It can’t have escaped your notice that the Reformation is approaching its 500th anniversary in just a couple of years. The buzz among Lutherans in the U.S. and around the world is gaining momentum, and even outside the fold of the faithful there is growing interest, of mixed quality—it’s pretty exciting that the Martin Luther figurine became Playmobil’s bestselling toy of all time within three days of its release this winter, but somewhat less than encouraging that the Luther Insult Generator is one of the most popular internet memes.
Luther’s reputation is as controversial as ever. He’s the liberator from overbearing religious scrutiny, the first great anti-Catholic, the champion of conscience, the first modern man, a libertine, the single-handed destroyer of the united western church, the arch-heretic; the ancestor of the division of church and state, the Protestant work ethic, and the Holocaust—all depending on who you talk to. Lutherans may have a more nuanced view, but far too often we still interpret Luther by means of slogans and half-remembered principles. Sometimes I wonder if we really know what “grace” or “the theology of the cross” means.
And more recently, too, I have noticed a certain reluctance to voice Lutheran theology—not for lack of conviction, but out of ecumenical deference. I suspect that Lutherans have been taught Luther by contrast to enemies for so long (not an altogether surprising approach, given the Reformation’s history and legacy) that, when we no longer label other Christians as enemies, we are at a loss to know how to describe ourselves. Sometimes the blame shifts away from Catholics and the Reformed to new enemies, usually of the fundamentalist type, as if all we had to offer was a corrective to other Christians’ mistakes. If that were the case, and our only mission were poaching, we’d do well to pack it in for good in 2017.
Or—maybe there is much more to discover in Luther, beyond even what Lutherans expect! That’s the wager we’re placing with the Luther Reading Challenge. LF fans already know that we place a high premium on reading as a form of intellectual and spiritual growth and of church renewal. A commitment to education was the one of the most important diaconal and social expressions of Reformation theology, and that means reading—deep, sustained, careful, engaged reading. That was the idea behind the Theological Reading Challenge we started in 2013 and continued again in 2014.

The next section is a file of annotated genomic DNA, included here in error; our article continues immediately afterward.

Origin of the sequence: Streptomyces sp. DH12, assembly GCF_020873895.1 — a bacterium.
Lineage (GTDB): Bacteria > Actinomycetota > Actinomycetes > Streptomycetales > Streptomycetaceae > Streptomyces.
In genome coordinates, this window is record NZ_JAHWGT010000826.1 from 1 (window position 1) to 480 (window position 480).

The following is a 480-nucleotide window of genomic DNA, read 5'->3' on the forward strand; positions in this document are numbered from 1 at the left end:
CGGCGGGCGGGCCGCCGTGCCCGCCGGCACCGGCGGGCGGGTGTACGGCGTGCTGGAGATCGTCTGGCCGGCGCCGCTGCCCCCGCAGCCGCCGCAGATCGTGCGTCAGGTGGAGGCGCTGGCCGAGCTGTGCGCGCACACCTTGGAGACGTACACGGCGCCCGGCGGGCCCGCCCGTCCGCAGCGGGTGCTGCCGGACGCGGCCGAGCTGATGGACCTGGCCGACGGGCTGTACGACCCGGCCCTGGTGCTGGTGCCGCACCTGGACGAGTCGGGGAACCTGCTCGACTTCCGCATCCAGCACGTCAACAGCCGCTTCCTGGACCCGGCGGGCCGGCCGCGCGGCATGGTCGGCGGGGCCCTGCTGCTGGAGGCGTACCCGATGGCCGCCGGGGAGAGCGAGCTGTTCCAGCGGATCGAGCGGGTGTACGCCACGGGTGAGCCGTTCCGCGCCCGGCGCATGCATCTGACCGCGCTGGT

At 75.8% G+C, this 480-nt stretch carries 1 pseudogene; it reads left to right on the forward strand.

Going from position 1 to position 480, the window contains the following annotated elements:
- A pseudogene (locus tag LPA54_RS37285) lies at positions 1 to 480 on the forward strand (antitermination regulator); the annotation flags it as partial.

Given the enormous significance of the approaching anniversary, we’ve decided to veer from the previous format of the Reading Challenges—which started with Old Testament and New Testament texts and ranged through church history up to the modern period—for a Luther-specific one. From now until October 2017, the new Luther Reading Challenge on its own dedicated website will feature a whole range of Luther’s writings, starting (of course) with the 95 Theses and ending with his hymns. Our focus will be Luther’s foundational theological thought, pastoral and spiritual teaching, and less on the polemics and controversies. The latter are important, but they loom so large in the popular imagination they hardly need the help. Our interest here is Luther as a teacher and preacher of the Christian faith.
Each of the Luther texts comes with a brief introduction explaining the context and pointing out the key themes. Readers can add comments and engage in discussion in the right-hand column. All it takes is signing up for a free account. Please join in and spread the word!